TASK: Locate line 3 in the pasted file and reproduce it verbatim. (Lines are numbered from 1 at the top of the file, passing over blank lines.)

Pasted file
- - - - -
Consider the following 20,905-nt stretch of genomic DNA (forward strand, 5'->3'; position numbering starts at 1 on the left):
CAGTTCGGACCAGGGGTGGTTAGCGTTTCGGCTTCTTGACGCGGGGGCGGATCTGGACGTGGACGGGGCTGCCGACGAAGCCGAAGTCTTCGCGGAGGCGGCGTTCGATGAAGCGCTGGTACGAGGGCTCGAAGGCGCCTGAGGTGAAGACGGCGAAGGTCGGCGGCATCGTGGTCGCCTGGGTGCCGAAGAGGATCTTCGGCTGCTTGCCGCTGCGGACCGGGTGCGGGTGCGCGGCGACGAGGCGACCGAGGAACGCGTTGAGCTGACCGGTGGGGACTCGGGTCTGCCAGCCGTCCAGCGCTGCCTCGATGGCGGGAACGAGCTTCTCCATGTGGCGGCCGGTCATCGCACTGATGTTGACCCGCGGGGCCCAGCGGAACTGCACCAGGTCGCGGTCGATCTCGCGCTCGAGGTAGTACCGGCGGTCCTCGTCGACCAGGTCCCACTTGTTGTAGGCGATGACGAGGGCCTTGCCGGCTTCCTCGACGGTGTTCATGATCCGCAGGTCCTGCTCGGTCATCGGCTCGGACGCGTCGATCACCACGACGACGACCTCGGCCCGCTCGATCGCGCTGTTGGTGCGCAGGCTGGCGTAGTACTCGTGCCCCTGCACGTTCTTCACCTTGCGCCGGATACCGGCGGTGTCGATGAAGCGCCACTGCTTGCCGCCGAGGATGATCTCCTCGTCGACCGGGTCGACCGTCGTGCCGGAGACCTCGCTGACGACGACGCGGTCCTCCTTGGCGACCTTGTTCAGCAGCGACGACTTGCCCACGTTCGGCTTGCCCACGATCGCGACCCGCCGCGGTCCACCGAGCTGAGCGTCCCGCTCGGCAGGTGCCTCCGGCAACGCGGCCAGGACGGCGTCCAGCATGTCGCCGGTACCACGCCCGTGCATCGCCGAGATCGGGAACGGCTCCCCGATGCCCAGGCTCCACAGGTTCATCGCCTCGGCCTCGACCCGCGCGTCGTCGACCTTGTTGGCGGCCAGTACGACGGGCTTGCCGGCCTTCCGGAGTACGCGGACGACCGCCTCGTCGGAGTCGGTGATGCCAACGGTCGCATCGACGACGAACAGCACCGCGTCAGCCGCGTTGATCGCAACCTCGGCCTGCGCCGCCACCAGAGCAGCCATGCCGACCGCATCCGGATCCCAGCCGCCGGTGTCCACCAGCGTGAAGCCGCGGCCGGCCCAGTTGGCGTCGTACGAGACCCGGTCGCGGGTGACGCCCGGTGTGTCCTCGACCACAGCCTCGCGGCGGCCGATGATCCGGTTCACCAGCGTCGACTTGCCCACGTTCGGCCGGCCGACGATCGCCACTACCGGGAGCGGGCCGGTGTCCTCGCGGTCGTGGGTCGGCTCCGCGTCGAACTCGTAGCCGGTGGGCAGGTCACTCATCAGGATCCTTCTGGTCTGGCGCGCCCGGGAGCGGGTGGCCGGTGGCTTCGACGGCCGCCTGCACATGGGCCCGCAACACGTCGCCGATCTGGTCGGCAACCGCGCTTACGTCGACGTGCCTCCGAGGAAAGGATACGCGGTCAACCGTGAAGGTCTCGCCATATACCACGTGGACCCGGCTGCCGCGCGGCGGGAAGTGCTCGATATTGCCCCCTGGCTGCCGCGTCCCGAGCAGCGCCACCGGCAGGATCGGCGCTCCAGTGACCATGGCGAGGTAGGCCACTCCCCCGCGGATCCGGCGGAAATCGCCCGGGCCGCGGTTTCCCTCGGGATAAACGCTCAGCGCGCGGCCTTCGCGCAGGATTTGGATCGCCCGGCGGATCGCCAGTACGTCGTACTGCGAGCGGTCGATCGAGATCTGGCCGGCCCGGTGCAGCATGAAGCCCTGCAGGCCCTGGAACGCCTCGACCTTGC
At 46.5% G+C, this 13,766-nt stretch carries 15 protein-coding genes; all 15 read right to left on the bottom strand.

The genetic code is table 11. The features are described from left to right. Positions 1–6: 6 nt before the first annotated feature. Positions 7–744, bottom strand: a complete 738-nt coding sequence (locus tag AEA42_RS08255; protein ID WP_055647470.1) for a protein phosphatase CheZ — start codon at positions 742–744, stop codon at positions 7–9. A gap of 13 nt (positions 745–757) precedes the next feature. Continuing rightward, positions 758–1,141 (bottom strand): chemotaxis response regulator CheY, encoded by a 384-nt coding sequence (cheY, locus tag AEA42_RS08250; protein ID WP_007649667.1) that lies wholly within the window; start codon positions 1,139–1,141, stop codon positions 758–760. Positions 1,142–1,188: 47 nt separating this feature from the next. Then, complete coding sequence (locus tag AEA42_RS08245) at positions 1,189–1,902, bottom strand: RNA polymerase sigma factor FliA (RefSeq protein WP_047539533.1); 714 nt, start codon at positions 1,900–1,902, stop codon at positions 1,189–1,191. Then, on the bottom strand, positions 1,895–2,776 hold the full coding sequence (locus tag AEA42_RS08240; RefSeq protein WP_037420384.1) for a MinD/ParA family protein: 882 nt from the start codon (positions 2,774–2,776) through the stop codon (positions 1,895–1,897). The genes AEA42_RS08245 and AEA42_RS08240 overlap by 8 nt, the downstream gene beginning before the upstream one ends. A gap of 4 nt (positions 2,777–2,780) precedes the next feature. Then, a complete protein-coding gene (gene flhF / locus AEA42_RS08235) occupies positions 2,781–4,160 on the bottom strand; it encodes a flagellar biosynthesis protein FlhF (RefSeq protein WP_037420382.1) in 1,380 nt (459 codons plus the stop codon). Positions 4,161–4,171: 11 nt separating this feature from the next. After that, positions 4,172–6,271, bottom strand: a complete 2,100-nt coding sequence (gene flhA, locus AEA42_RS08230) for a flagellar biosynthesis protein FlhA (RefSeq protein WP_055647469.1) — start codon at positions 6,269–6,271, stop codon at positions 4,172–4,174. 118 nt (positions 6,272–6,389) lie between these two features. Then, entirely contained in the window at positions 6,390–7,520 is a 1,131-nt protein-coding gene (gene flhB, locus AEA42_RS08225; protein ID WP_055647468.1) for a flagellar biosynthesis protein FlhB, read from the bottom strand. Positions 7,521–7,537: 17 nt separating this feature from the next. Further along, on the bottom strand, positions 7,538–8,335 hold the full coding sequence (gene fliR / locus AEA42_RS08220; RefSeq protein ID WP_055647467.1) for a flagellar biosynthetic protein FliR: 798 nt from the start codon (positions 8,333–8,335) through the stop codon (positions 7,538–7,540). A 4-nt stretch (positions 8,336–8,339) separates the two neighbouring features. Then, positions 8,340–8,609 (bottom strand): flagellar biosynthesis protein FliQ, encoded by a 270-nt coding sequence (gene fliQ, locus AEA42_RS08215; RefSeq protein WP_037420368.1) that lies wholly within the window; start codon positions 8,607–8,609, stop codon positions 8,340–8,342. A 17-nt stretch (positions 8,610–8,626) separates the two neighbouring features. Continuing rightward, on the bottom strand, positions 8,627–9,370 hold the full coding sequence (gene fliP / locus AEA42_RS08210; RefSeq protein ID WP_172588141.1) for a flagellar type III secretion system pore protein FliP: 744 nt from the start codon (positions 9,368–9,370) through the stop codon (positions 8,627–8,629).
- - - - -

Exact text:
At 46.5% G+C, this 13,766-nt stretch carries 15 protein-coding genes; all 15 read right to left on the bottom strand.